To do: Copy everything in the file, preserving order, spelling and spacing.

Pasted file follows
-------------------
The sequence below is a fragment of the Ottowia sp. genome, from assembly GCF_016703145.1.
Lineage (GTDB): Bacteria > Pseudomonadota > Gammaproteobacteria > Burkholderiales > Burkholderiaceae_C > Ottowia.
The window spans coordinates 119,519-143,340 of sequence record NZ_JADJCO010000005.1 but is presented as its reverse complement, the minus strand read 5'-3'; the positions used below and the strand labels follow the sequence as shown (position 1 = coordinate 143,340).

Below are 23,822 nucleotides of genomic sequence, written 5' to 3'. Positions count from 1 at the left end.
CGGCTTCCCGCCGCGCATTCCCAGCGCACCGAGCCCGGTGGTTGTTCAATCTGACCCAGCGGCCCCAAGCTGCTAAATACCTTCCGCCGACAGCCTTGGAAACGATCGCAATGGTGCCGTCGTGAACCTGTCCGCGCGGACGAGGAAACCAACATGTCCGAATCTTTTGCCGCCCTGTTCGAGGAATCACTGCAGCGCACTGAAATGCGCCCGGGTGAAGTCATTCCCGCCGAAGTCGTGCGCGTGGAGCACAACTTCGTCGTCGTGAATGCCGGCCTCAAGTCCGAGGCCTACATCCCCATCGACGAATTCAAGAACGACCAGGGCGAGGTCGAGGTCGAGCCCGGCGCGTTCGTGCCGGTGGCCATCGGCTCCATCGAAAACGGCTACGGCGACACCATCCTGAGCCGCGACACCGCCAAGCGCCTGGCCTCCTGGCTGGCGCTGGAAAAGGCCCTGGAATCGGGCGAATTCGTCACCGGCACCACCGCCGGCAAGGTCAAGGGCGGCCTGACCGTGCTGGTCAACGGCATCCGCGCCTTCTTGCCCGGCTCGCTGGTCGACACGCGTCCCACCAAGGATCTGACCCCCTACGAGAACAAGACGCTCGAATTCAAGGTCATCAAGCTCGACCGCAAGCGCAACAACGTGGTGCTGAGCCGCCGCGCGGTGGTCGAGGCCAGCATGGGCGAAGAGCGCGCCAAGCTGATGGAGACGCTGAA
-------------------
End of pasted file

The sequence below is a fragment of the Ottowia sp. genome, from assembly GCF_016703145.1.
Lineage (GTDB): Bacteria > Pseudomonadota > Gammaproteobacteria > Burkholderiales > Burkholderiaceae_C > Ottowia.
The window spans coordinates 119,519-143,340 of sequence record NZ_JADJCO010000005.1 but is presented as its reverse complement, the minus strand read 5'-3'; the positions used below and the strand labels follow the sequence as shown (position 1 = coordinate 143,340).

Below are 23,822 nucleotides of genomic sequence, written 5' to 3'. Positions count from 1 at the left end.
CGGCTTCCCGCCGCGCATTCCCAGCGCACCGAGCCCGGTGGTTGTTCAATCTGACCCAGCGGCCCCAAGCTGCTAAATACCTTCCGCCGACAGCCTTGGAAACGATCGCAATGGTGCCGTCGTGAACCTGTCCGCGCGGACGAGGAAACCAACATGTCCGAATCTTTTGCCGCCCTGTTCGAGGAATCACTGCAGCGCACTGAAATGCGCCCGGGTGAAGTCATTCCCGCCGAAGTCGTGCGCGTGGAGCACAACTTCGTCGTCGTGAATGCCGGCCTCAAGTCCGAGGCCTACATCCCCATCGACGAATTCAAGAACGACCAGGGCGAGGTCGAGGTCGAGCCCGGCGCGTTCGTGCCGGTGGCCATCGGCTCCATCGAAAACGGCTACGGCGACACCATCCTGAGCCGCGACACCGCCAAGCGCCTGGCCTCCTGGCTGGCGCTGGAAAAGGCCCTGGAATCGGGCGAATTCGTCACCGGCACCACCGCCGGCAAGGTCAAGGGCGGCCTGACCGTGCTGGTCAACGGCATCCGCGCCTTCTTGCCCGGCTCGCTGGTCGACACGCGTCCCACCAAGGATCTGACCCCCTACGAGAACAAGACGCTCGAATTCAAGGTCATCAAGCTCGACCGCAAGCGCAACAACGTGGTGCTGAGCCGCCGCGCGGTGGTCGAGGCCAGCATGGGCGAAGAGCGCGCCAAGCTGATGGAGACGCTGAA